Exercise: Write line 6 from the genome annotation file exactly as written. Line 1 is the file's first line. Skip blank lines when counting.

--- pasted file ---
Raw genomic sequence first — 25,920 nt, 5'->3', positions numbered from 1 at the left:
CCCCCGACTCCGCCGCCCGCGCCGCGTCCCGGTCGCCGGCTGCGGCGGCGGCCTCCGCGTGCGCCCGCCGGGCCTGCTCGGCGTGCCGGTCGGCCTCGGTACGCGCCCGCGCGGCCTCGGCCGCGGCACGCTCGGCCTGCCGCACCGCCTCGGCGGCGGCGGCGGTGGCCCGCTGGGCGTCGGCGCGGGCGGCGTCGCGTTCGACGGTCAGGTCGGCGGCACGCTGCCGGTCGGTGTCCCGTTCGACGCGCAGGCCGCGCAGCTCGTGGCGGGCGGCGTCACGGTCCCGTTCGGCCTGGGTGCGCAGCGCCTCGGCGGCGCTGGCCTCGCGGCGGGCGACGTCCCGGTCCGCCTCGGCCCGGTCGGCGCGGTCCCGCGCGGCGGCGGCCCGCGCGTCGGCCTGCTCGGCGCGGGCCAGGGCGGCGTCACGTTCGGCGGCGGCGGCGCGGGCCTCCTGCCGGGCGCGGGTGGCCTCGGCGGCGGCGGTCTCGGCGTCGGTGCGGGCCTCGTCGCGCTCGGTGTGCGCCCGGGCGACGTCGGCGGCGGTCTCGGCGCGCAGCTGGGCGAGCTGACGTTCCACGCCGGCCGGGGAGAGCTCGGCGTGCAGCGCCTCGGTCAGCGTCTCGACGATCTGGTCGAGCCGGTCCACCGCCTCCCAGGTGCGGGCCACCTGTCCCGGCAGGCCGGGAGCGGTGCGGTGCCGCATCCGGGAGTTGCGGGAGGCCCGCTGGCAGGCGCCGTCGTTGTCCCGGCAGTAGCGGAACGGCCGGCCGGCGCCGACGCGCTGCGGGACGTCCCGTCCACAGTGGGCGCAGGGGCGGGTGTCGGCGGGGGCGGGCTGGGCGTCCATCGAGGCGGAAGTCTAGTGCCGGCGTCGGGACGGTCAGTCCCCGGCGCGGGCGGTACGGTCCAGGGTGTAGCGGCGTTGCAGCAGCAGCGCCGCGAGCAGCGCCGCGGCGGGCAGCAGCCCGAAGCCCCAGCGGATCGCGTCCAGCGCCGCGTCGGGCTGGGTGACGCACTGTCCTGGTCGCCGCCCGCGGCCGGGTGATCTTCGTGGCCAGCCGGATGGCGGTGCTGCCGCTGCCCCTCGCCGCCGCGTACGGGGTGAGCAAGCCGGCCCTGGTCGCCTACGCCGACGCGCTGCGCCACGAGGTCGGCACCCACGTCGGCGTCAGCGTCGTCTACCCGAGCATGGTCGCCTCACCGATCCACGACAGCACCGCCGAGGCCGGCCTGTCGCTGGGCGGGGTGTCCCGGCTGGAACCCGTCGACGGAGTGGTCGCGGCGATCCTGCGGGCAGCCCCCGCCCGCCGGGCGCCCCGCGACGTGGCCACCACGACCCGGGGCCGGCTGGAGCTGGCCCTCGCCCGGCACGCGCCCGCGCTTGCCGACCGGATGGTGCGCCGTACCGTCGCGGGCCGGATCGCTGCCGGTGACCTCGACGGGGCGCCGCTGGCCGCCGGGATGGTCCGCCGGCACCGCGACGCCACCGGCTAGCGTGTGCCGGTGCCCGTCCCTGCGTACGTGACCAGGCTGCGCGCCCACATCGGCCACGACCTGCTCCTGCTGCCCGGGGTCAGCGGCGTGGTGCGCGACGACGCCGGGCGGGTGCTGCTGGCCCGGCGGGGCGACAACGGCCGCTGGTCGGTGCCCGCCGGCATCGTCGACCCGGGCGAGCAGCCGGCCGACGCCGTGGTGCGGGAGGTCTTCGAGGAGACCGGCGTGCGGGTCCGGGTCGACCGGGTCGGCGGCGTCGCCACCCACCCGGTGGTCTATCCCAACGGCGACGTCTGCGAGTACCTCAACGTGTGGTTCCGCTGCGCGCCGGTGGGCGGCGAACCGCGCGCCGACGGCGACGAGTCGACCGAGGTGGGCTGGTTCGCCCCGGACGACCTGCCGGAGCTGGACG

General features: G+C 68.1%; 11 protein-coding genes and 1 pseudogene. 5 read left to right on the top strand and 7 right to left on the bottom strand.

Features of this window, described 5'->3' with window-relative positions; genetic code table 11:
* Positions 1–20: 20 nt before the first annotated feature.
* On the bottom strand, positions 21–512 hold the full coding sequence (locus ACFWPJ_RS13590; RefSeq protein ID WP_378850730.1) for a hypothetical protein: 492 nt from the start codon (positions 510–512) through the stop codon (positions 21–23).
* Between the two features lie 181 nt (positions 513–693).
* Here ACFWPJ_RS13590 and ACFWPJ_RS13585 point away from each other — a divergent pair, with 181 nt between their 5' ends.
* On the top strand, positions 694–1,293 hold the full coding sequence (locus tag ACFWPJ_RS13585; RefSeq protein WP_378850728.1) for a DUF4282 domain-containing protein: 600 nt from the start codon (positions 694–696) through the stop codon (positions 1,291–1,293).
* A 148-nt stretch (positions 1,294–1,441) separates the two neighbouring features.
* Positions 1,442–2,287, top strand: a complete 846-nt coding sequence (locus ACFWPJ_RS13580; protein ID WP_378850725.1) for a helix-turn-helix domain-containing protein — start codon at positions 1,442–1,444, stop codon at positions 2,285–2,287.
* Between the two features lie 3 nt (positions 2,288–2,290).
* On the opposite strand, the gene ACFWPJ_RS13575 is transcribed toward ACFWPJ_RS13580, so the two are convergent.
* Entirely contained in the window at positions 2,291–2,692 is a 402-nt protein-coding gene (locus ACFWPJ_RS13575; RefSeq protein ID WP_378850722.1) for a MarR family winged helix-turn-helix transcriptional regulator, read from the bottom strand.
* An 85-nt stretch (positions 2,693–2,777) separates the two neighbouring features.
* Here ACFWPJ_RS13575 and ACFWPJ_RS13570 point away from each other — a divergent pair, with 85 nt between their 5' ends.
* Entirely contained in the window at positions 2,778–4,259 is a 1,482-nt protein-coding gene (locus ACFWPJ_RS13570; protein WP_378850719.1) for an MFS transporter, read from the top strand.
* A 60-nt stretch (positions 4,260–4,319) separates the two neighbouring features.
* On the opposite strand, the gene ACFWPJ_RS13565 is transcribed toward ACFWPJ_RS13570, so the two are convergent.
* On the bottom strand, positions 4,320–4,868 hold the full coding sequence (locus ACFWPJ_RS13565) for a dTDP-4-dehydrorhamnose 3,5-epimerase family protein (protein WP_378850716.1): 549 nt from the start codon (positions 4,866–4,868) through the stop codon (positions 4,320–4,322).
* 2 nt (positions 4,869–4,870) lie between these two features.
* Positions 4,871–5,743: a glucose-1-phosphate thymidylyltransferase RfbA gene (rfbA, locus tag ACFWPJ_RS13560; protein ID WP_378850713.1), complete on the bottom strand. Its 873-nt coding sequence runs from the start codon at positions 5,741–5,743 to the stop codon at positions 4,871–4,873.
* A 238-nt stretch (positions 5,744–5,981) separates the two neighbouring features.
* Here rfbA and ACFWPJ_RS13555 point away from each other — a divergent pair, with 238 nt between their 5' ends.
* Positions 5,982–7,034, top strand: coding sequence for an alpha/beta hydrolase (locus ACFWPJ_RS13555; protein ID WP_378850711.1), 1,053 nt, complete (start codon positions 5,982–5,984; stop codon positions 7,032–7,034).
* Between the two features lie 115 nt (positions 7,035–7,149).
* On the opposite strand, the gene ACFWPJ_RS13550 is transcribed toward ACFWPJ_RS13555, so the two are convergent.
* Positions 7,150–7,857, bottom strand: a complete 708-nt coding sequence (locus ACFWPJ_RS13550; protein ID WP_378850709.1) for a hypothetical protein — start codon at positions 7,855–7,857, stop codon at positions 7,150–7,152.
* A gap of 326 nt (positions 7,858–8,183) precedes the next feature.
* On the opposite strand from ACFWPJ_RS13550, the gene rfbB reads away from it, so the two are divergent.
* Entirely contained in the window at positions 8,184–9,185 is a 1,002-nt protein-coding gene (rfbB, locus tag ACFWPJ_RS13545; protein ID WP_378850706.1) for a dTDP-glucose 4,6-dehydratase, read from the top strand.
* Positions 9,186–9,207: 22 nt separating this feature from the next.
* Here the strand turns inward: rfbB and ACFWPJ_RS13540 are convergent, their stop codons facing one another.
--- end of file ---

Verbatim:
* On the bottom strand, positions 21–512 hold the full coding sequence (locus ACFWPJ_RS13590; RefSeq protein ID WP_378850730.1) for a hypothetical protein: 492 nt from the start codon (positions 510–512) through the stop codon (positions 21–23).